If you are moving out of town because of your job, then you have lucked out in the moving lottery since your employer will help you with the moving costs. For the rest who are moving on their own, there are really only two options that you face: hiring a moving company or moving yourself. Both of these are going to cost you, but you should be aware upfront about the possibility of “hidden” moving costs cropping up without your knowledge. However, if you are prepared then you run a very good chance of keeping these costs to a minimum.
Pros and Cons of Two Moving Company Options
Obviously, the more expensive option is hiring a moving company, as you will be paying for their labor and transportation charges. However, what you lose in monetary payments, you make up for with a less stressful move. If you choose this option, keep in mind two distinct possibilities:
- If the movers are paid by the job and not hourly, they may try to rush the job so that they can move on to the next assignment. However, this can also mean that the movers may make sloppy mistakes and mishandle your belongings, leading to damage.
- If the movers are paid by the hour, keep in mind that they may work more slowly. This will drive up your total bill as they take their time trying to make as much money as possible.
Because of the potential problems with each of these options, make sure that you check your contract carefully and review what other customers have said about the company to ensure that you are dealing with a reputable provider.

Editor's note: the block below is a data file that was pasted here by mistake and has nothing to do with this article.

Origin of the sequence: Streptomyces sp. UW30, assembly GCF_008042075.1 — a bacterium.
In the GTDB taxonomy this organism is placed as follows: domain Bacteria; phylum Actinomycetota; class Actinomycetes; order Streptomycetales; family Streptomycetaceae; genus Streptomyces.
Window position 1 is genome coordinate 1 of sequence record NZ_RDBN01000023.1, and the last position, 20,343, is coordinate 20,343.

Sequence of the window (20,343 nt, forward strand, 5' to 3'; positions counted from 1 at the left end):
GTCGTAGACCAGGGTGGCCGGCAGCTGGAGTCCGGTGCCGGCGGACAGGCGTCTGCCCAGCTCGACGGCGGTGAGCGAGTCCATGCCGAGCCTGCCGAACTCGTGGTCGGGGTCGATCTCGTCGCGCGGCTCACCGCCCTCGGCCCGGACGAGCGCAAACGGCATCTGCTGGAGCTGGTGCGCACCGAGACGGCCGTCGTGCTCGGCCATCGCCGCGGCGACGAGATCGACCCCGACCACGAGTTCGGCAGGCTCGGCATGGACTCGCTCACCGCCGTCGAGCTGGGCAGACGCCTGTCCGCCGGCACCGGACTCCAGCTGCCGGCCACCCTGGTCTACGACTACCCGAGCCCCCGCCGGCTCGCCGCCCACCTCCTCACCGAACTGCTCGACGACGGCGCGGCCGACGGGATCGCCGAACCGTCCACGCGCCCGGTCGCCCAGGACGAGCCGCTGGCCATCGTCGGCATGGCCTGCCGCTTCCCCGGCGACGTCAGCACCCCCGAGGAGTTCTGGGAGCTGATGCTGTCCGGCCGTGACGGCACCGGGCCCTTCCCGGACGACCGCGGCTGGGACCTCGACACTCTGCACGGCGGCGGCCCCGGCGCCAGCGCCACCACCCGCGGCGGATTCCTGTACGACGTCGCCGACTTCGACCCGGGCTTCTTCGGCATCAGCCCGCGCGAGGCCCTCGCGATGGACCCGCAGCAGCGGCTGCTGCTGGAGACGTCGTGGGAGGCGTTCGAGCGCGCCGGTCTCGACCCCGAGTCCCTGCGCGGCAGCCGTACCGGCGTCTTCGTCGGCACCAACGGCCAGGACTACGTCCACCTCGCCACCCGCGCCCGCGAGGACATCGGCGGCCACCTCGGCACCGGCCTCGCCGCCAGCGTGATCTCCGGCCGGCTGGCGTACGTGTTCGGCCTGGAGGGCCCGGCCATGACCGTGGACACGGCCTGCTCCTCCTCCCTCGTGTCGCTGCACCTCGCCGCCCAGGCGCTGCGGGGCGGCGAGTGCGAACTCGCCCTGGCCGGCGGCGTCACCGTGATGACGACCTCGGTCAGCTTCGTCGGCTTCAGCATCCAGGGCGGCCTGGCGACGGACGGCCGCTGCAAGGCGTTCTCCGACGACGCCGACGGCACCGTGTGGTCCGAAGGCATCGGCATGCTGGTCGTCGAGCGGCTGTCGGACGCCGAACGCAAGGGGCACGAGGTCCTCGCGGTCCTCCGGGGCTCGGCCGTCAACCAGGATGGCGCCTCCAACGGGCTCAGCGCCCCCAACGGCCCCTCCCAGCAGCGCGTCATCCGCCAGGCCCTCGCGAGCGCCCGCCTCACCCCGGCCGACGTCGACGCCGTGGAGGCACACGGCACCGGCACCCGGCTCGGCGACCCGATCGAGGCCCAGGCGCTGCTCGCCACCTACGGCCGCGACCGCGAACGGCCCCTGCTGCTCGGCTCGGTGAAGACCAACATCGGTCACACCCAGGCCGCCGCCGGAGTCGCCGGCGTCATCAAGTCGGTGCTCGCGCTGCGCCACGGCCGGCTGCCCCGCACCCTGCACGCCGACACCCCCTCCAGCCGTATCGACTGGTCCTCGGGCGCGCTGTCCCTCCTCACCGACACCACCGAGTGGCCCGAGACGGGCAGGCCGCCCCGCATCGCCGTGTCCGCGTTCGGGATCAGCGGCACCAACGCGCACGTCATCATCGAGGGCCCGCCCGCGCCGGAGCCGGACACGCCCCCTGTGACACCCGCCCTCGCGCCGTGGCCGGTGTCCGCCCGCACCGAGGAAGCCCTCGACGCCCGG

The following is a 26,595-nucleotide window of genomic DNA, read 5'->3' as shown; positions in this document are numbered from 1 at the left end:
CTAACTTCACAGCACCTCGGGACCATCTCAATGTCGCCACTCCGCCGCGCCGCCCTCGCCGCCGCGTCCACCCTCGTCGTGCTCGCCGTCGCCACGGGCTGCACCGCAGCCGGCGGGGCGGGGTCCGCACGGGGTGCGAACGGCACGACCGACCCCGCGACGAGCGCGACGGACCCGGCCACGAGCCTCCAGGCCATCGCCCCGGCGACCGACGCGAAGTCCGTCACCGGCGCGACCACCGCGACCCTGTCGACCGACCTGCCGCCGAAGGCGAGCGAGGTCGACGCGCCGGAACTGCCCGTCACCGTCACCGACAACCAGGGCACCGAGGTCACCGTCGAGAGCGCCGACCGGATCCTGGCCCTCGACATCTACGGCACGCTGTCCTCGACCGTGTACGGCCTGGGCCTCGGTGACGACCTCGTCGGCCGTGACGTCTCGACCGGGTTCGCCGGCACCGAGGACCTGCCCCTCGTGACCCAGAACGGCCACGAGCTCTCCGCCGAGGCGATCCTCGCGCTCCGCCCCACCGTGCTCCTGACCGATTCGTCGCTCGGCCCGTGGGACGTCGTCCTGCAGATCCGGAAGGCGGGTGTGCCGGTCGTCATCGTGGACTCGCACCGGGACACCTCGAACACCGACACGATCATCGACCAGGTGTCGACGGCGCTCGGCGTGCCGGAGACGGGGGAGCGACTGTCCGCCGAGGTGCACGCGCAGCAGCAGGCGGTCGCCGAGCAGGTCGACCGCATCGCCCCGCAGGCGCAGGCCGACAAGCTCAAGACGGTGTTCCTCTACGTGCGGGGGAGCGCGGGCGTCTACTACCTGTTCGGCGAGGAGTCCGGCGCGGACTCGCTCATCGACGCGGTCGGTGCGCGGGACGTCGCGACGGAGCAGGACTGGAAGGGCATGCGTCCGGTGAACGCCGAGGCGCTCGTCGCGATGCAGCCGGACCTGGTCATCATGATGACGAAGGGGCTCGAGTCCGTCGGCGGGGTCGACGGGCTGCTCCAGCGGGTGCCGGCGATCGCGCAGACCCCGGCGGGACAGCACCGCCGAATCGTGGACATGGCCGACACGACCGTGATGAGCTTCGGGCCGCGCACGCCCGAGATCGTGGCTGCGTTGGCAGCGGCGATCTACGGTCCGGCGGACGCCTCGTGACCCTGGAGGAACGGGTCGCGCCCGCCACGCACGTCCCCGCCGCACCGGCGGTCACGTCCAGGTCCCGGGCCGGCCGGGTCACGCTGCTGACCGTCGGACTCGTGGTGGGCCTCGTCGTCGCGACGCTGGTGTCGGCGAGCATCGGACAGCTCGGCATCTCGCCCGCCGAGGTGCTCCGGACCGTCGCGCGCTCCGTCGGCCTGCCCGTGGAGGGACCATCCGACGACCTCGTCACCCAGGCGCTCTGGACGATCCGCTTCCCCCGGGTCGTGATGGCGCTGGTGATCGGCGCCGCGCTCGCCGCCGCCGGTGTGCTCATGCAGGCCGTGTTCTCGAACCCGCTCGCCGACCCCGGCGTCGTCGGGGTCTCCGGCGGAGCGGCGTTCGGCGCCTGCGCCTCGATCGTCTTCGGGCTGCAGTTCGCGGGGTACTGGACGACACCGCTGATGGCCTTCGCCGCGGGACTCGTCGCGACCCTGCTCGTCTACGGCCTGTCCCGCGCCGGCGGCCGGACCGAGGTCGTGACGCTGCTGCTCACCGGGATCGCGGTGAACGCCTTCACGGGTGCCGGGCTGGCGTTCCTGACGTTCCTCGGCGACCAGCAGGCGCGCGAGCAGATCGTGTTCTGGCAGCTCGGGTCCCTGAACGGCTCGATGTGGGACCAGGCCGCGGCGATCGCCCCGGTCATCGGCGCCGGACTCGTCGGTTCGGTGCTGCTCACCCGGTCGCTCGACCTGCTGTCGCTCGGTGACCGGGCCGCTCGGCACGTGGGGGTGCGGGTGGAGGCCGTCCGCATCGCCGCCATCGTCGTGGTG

Check the Fine Print
Once you have a contract in front of you, you should check the fine print closely for hidden charges that may be assessed. These can add up quickly and you want to avoid them if at all possible:
- Heavy items such as pianos, lawn-mowers, snowmobiles, and bulky furniture can be assessed a higher charge.
- Specialty items can also run you a higher charge, especially if the movers have to bring in an expert to take these items apart. If they have to take apart pianos or pool tables, you can expect a bigger bill.
- If you are moving in a large city, labor rates for the individual movers tend to be greater. As such, many moving companies pass this on to the consumer in the form of a “transportation surcharge.”
- If you are moving out of an apartment building and the movers have to walk an extensive distance from the apartment to the truck, you can also expect a higher fee. (Usually the distance is anything greater than 75 feet.) Also, if they have to take items down stairs, there will probably be a surcharge.
- If your street is narrow and the truck cannot make it in close to your building, you can also expect a “shuttling” surcharge as they either have to walk the extra distance or transfer a smaller vehicle to move the items from the house to the main truck.
Some Things to Consider if You Are Moving Yourself
If you are renting a truck and doing the move yourself, here are some other issues you may wish to consider:
- Does your automobile policy cover you if you have a wreck in the moving truck or van? Also, will your homeowner’s policy cover items damaged during the move, or will you need to purchase an insurance rider?
- Is the truck in good condition? If not, a breakdown can cost you more money out of pocket while you wait to be paid back by the company. It can also lose you money in the form of lost time once your schedule is thrown off.
- Did you do any damage to your old home as you moved out? If so, you may be held financially responsible by the family that is moving in.
Finally, you should also remember to get extra cash out before the move for incidentals, such as food, gas, and road tolls.